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Dirty Rotten Recruiting

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Big time college sports have always had some shady elements. Almost every school that has been in Division I for a long enough period of time will pick up a scandal or two. Even Villanova has had a few -- the phone card incident, Howard Porter's ABA contract, cocaine use in the 80s, and even the practice of blatantly paying for football recruits that almost saw the Wildcats ejected from the NCAA.

College basketball has had some of the deepest accusations of dirty recruiting, however. Perhaps because teams are small and we obsess over only a small group of recruits. Still, some recruitments are dirtier than others, depending on who "runs" the show. Often that might be a high school or AAU coach, a parent, or in more rare instances, the prospect himself.

CBS Sports continued their series of informal polls of coaches this week by asking which player they perceived to have the dirtiest recruitment in the last decade.

More after the jump...

Which player is perceived to have the dirtiest recruitment in the last 10 years?*

Shabazz Muhammad: 15 percent
Anthony Davis: 13 percent
John Wall: 7 percent
Kyle Anderson: 7 percent
O.J. Mayo: 7 percent
Derrick Rose: 6 percent
Renardo Sidney: 6 percent
Terrence Jones: 3 percent
Tobias Harris: 3 percent
Chris Obekpa: 3 percent

Villanova, interestingly, was only heavily involved (briefly) with one of the players who appeared on CBS's list, Kyle Anderson. The skinny North Jersey point-guard/forward was heavily recruited by a number of schools on the east coast that would have better suited him as a point guard, but instead picked UCLA. That lead one coach to ponder:

"A kid doesn't go across the country to a school that doesn't fit his style of play - and turn down some of the top East coast schools - without it being it unfair. It doesn't make sense from a basketball standpoint."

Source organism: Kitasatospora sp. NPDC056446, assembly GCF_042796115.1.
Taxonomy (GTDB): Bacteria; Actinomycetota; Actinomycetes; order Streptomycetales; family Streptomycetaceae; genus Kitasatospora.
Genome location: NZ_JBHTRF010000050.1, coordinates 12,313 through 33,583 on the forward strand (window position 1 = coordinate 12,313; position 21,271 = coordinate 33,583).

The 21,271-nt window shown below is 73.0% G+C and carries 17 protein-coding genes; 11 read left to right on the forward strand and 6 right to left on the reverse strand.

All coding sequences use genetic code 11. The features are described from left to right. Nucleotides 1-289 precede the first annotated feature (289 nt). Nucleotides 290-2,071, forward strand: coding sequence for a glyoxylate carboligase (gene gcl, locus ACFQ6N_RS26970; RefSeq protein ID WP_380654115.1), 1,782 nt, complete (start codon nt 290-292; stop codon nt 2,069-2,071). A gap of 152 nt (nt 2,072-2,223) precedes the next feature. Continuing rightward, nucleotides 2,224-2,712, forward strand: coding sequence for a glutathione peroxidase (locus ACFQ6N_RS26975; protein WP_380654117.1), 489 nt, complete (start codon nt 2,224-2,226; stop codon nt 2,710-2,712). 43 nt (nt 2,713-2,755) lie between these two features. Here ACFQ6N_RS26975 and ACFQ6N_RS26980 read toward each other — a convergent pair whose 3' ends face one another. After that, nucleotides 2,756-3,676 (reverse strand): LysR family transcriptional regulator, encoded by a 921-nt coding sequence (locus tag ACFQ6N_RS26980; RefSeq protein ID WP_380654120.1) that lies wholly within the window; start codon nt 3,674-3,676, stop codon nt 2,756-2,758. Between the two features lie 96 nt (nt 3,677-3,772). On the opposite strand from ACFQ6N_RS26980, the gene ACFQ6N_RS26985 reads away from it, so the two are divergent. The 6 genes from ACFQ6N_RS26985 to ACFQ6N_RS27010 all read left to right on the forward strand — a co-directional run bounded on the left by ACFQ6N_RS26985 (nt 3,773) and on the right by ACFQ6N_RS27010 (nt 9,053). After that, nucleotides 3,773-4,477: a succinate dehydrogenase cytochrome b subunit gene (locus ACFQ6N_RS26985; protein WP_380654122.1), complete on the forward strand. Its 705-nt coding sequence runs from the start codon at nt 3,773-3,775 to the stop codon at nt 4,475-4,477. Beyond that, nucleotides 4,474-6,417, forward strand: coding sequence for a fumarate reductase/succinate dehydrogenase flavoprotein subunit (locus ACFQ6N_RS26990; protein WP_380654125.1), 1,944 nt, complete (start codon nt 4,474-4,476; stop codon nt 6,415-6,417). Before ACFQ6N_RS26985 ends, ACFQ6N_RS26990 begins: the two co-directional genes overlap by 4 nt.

Chris Obekpa, meanwhile, landed at Big East rivals St. John's and other conference rivals were involved in the recruitment of some of the other named recruits.

CBS's Jeff Borzello notes that an article out of Chicago once claimed that Anthony Davis cost the school (or its boosters) $200,000. Not all dirty recruiting is necessarily going to be about direct cash payments or even cars, houses and chattle.

The recruitment of Shabazz Muhammad, who also ended up at UCLA (and no-doubt helped land coach Ben Howland on CBS's list of perceived cheaters), was one that might illustrate the involvement of of various outside forces in recruiting. According to Borzello:

A financial advisor admitted to in February that he paid for two of Muhammad's unofficial visits while another financial planner said he helped fund Muhammad's AAU program, the Adidas-sponsored Dream Vision. UCLA, it should be noted, is an Adidas-sponsored school. Lots of coaches (and people in general) have made that connection.

It doesn't take the allegations of a free BMW or a mysteriously-improving bank balance to make recruiting dirty.

Maybe it doesn't matter though? Almost 60% of college coaches believe that players should be paid in some form anyway. Once you throw amateurism out the door, does it make a difference if money gets thrown around in recruiting as well?

The list covers the past decade, so presumably it would cover every Villanova recruit since Randy Foye and Allen Ray first moved to campus until the present. Should it be a sign of pride that none of those athletes were implicated in this survey, or does that just mean that Villanova isn't trying as hard as other programs?

*(The following players also received votes: DeMarcus Cousins, DeAndre Jordan, Anthony Randolph, Enes Kanter, Josh Selby, Lance Stephenson, Khem Birch, Rodney Hood, Norvel Pelle, Terrence Jennings, J'Mison Morgan, Jordan Goodman, JaKarr Sampson, Jevon Thomas)